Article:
Always momMay 14, 2023
How Home Visit Doctors are Beneficial for Patients?September 5, 2023
“Doctor, please be honest. Does she stand a good chance to come out of this? I am ok to spend more, and bear all the expenses, if you think she will survive” said the young man across my table.
His 75 yo mother-in-law had flown in from Patna, a few weeks ago. She had been suffering from fever on and off for the past 1 week, and was briefly and inadequately on a few medications. She presented with pneumonia, and deranged blood gas levels – a condition termed respiratory failure. Her blood pressure also fluctuated due to an irregular heartbeat, and her ECG confirmed she had Atrial Fibrillation. This was her 6th day in the ICU and she was now on ventilatory support. Her scans and blood tests did not reveal anything beyond an infection. A bronchoscopic evaluation did not reveal anything sinister. She had been shifted to the room two days ago, but developed respiratory distress last night and was shifted back to the ICU.
This was a treatable condition, I assured him. She needed to be on a long course of antibiotics and supportive treatment until her lungs recovered. The fluctuant heart rate and BP complicated the issue further. The family was financially and emotionally drained. The daughter had not reported to work for a week and her husband had now entered the picture. Their child was unwell and it was clear that he had not slept last night. It was easy to tell that they were on the verge of giving up.
Two days later she seemed to be recovering well, off the ventilator, and was shifted to the room. Once her fever spikes settled and her oxygen requirements decreased, she could be discharged home- theoretically speaking. A timeline was unpredictable.
That night she developed a repeat episode- fever, low oxygen levels, and drop in her BP, requiring her to be shifted to the ICU once again. With the insurance amount now nearly depleted, the family wanted to place things in perspective. A family conference was called for and the team including the critical care, pulmonology, and myself were present. A new relative had appeared out of nowhere and his decisions seemed to matter to the family. The daughter was conspicuously absent and I felt that the son-in-law wore a resigned look on his face. These last-minute-appearing- relatives were the most dreaded. They would neither know any details nor were familiar with the treating team, often instilling seeds of distrust in the care providers. They spoke of age-related decline. Phrases such as “We are ready to accept” “ She has lived her time, probably”. “What is the guarantee- how long this will continue” and “quality of life” were thrown around.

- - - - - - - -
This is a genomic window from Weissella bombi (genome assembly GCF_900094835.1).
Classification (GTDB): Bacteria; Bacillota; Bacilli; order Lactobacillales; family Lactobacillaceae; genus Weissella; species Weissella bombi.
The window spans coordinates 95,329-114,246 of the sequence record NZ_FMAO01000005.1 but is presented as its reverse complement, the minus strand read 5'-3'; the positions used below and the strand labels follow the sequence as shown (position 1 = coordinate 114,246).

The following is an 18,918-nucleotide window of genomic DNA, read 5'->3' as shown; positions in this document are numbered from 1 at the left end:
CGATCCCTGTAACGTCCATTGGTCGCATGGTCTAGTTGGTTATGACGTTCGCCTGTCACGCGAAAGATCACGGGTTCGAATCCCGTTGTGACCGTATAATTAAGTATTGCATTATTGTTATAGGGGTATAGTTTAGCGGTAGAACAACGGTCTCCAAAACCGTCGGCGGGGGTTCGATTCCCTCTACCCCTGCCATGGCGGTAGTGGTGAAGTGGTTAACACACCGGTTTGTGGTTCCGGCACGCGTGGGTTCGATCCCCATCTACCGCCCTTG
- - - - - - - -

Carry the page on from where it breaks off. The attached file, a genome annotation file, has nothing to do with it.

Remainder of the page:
They were right and yet they were wrong.
This conversation was being hijacked and they were nearing a decision to wean her off ventilator support and place an order for ‘Do Not Escalate.’I was upset by their decision and reiterated that this support is only temporary and once her lung functions improved, she need not be on any lifelong support. This could take days or weeks, but a time or day was anybody’s guess.
A decision was made to shift her to the room on a semi–ventilator machine, a device called a Bi PAP. They had given up and were thinking of discharging her to a local hospital or home on oxygen until the remainder of her life.
A few hours later, the daughter came to my chamber, partially covering her face with her shawl. Her eyes were teary and bloodshot, and among stifling sobs, she asked my opinion.
“She should improve. Let us continue to do what we are doing. We can shift her to the room on Bi PAP support. But do not take her home. She has not recovered…yet” I added “Please don’t give up”.
She was shifted to the room. What followed was a steady recovery. Her fever abated and her oxygen requirements were at a minimum. A week later she was discharged home.
When she came to my OP chamber the other day, she was off any oxygen support and slowly walked up to the examination couch from the wheelchair. She had steadily recovered and she was flying back to her hometown the following day.
She had recovered. Slowly, but surely.
The practice of geriatric medicine is often fraught with turbulence and unpredictability. One seemingly trivial problem can escalate and lead to a collapse of the whole system. This can have profound effects on the physical, mental, and financial health of the caregivers. This is why it is important to have periodic health checks and early attention to medical issues.
It is difficult when age complicates the picture. It is difficult when resources are constrained. -it’s even easier to give up. There are lots of senior care services available right now.
Give them a chance.